Manslaughter typically does not arise out of a person's intent to cause death, but rather reckless conduct. For this reason, manslaughter is a second degree crime as compared to murder, which is a first degree crime. However, if a person kills another in the "heat of passion," that is considered a purposeful homicide resulting from “reasonable provocation.” The alleged provocation must be so egregious that it would cause an “ordinary reasonable person” to commit the type of violence that results in a fatality.
Types of Manslaughter Charges in New Jersey
In New Jersey, there are four (4) types of manslaughter charges-
2) Aggravated by causing death while attempting to evade the police;
3) Reckless manslaughter;
4) Heat of passion death as a result of reasonable provocation.
Even if a person is charged with manslaughter in criminal court and is acquitted, the deceased’s family may file a wrongful death claim in civil court.
The following table highlights the main provisions of New Jersey's manslaughter laws. See also Involuntary Manslaughter Definitions, Involuntary Manslaughter Penalties and Sentences, and Voluntary Manslaughter.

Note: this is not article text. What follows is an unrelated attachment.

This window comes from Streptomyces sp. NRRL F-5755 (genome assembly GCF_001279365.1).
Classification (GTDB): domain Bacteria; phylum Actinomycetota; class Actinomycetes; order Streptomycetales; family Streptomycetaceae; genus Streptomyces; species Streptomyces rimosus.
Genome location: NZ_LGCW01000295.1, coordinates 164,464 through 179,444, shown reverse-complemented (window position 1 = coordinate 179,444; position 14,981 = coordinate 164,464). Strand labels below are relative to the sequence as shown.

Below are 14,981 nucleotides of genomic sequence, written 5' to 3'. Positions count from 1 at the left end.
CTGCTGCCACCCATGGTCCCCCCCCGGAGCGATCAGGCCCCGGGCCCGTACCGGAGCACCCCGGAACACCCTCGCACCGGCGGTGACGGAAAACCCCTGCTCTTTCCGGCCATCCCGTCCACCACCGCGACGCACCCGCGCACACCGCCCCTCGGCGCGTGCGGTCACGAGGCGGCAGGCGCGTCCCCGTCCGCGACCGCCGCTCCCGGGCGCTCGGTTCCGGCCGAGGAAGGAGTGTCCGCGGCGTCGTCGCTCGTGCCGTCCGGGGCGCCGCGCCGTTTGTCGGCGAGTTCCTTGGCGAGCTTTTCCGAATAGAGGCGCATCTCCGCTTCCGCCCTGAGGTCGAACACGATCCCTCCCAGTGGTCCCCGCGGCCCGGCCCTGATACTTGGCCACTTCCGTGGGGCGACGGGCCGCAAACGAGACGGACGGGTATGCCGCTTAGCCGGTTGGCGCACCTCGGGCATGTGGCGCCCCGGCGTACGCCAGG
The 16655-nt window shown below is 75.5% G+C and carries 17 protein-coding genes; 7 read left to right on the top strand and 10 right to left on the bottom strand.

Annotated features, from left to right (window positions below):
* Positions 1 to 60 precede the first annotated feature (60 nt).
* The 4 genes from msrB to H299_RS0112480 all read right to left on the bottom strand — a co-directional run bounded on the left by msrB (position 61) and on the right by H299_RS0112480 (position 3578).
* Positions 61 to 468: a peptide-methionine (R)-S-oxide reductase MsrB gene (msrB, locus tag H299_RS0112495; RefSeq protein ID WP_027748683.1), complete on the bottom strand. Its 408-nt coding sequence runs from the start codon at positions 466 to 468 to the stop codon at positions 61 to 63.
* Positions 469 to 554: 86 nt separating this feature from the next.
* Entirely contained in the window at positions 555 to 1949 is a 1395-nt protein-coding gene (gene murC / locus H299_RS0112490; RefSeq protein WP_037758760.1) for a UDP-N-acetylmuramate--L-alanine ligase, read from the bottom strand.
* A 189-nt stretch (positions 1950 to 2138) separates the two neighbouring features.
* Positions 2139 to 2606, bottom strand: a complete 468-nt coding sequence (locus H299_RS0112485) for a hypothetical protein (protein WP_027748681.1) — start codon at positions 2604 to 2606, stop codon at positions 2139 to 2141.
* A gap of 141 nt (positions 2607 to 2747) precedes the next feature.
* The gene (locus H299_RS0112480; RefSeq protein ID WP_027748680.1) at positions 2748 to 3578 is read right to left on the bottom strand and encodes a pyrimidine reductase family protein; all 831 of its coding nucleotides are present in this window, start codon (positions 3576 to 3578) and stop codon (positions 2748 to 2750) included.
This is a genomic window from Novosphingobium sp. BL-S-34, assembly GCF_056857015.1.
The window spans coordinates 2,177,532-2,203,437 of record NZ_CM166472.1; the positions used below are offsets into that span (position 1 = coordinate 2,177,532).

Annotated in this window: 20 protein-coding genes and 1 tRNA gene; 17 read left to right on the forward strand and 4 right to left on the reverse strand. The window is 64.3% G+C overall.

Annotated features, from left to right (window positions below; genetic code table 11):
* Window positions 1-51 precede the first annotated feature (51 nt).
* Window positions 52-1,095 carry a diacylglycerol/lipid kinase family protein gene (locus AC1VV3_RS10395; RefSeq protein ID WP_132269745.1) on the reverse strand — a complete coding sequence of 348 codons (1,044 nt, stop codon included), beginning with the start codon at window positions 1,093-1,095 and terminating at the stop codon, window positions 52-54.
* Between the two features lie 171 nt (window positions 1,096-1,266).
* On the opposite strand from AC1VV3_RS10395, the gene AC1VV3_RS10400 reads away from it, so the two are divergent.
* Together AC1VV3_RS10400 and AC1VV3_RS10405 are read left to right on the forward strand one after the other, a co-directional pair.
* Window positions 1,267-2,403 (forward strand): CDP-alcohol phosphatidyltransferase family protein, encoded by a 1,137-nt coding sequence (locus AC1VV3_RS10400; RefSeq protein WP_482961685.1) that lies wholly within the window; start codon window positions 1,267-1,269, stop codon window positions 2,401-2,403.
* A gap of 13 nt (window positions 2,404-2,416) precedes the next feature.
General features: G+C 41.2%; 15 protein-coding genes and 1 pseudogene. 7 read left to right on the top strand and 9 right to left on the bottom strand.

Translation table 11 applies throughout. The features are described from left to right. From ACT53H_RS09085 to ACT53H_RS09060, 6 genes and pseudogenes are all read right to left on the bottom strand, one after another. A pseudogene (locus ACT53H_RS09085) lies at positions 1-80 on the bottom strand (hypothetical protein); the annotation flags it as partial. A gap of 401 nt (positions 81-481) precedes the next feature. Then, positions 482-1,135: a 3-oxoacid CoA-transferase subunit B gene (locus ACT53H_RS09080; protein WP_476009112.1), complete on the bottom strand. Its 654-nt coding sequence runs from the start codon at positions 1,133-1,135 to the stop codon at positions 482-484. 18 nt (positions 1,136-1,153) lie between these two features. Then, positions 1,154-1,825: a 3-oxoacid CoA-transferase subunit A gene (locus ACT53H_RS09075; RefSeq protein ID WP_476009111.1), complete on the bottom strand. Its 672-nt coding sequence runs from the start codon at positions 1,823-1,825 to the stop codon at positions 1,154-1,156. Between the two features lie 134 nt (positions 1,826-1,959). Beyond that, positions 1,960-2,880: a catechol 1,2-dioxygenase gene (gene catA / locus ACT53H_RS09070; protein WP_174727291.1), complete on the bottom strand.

|Code Sections||N.J.S.A. 2C:11-4|
Aggravated Manslaughter, Aggravated (Causing Death By Attempting to Evade Police), Reckless Manslaughter, and Passion as a Result of Reasonable Provocation
|What is Prohibited?||
|What is Considered "Reckless Conduct?"||
A person acts recklessly when they consciously disregard a substantial risk and their actions are a gross deviation from a reasonable person acting with ordinary care.
|Civil Case||Possible Wrongful Death lawsuit and restitution to the victim's family.|
Aggravated Manslaughter : First degree felony with a penalty of 10 to 30 years in prison depending on the circumstances and a maximum $200,000 fine.
Reckless or Heat of Passion : Second Degree felony, five (5) to ten (10) years in state prison and a fine that can reach $150,000.
All convictions trigger the No Early Release Act (PDF) (85% of the term imposed must be served before parole may be granted).
If you do find yourself facing a manslaughter charge, you may wish to contact a New Jersey criminal defense attorney for assistance.
Contact a qualified attorney.